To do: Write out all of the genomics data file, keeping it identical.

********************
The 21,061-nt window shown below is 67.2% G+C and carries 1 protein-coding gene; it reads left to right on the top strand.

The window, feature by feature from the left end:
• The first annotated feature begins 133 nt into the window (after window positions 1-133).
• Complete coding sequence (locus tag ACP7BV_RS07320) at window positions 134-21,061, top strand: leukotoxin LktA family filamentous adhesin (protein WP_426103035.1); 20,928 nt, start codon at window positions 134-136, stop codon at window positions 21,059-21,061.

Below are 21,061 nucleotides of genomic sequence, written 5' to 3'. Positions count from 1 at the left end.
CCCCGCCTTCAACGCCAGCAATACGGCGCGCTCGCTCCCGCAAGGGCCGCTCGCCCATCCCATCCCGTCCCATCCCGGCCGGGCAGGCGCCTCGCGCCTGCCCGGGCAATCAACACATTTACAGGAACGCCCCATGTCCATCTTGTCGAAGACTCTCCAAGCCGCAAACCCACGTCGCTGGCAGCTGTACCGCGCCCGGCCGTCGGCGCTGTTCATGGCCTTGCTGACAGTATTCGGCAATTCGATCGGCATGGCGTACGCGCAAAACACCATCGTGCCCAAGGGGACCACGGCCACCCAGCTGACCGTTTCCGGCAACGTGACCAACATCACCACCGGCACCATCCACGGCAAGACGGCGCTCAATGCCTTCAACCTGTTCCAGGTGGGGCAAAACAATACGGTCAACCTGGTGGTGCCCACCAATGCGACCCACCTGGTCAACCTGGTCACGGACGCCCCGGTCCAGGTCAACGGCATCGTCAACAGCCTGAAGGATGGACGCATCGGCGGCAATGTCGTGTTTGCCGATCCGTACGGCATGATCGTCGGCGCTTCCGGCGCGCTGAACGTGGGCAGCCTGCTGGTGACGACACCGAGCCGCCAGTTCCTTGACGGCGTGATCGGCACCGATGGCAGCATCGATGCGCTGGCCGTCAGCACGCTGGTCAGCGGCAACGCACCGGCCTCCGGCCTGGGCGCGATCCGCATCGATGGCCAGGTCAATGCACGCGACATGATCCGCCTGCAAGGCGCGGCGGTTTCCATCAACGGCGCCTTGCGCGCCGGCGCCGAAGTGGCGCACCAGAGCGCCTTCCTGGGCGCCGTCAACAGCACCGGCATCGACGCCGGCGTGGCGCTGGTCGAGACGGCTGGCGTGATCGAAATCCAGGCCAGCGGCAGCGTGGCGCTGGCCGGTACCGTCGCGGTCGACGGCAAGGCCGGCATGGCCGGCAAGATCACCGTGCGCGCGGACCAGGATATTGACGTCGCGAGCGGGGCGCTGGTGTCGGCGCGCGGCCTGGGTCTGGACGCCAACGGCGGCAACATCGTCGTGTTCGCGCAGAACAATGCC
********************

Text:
The 21,061-nt window shown below is 67.2% G+C and carries 1 protein-coding gene; it reads left to right on the top strand.

The window, feature by feature from the left end:
• The first annotated feature begins 133 nt into the window (after window positions 1-133).
• Complete coding sequence (locus tag ACP7BV_RS07320) at window positions 134-21,061, top strand: leukotoxin LktA family filamentous adhesin (protein WP_426103035.1); 20,928 nt, start codon at window positions 134-136, stop codon at window positions 21,059-21,061.

Below are 21,061 nucleotides of genomic sequence, written 5' to 3'. Positions count from 1 at the left end.
CCCCGCCTTCAACGCCAGCAATACGGCGCGCTCGCTCCCGCAAGGGCCGCTCGCCCATCCCATCCCGTCCCATCCCGGCCGGGCAGGCGCCTCGCGCCTGCCCGGGCAATCAACACATTTACAGGAACGCCCCATGTCCATCTTGTCGAAGACTCTCCAAGCCGCAAACCCACGTCGCTGGCAGCTGTACCGCGCCCGGCCGTCGGCGCTGTTCATGGCCTTGCTGACAGTATTCGGCAATTCGATCGGCATGGCGTACGCGCAAAACACCATCGTGCCCAAGGGGACCACGGCCACCCAGCTGACCGTTTCCGGCAACGTGACCAACATCACCACCGGCACCATCCACGGCAAGACGGCGCTCAATGCCTTCAACCTGTTCCAGGTGGGGCAAAACAATACGGTCAACCTGGTGGTGCCCACCAATGCGACCCACCTGGTCAACCTGGTCACGGACGCCCCGGTCCAGGTCAACGGCATCGTCAACAGCCTGAAGGATGGACGCATCGGCGGCAATGTCGTGTTTGCCGATCCGTACGGCATGATCGTCGGCGCTTCCGGCGCGCTGAACGTGGGCAGCCTGCTGGTGACGACACCGAGCCGCCAGTTCCTTGACGGCGTGATCGGCACCGATGGCAGCATCGATGCGCTGGCCGTCAGCACGCTGGTCAGCGGCAACGCACCGGCCTCCGGCCTGGGCGCGATCCGCATCGATGGCCAGGTCAATGCACGCGACATGATCCGCCTGCAAGGCGCGGCGGTTTCCATCAACGGCGCCTTGCGCGCCGGCGCCGAAGTGGCGCACCAGAGCGCCTTCCTGGGCGCCGTCAACAGCACCGGCATCGACGCCGGCGTGGCGCTGGTCGAGACGGCTGGCGTGATCGAAATCCAGGCCAGCGGCAGCGTGGCGCTGGCCGGTACCGTCGCGGTCGACGGCAAGGCCGGCATGGCCGGCAAGATCACCGTGCGCGCGGACCAGGATATTGACGTCGCGAGCGGGGCGCTGGTGTCGGCGCGCGGCCTGGGTCTGGACGCCAACGGCGGCAACATCGTCGTGTTCGCGCAGAACAATGCC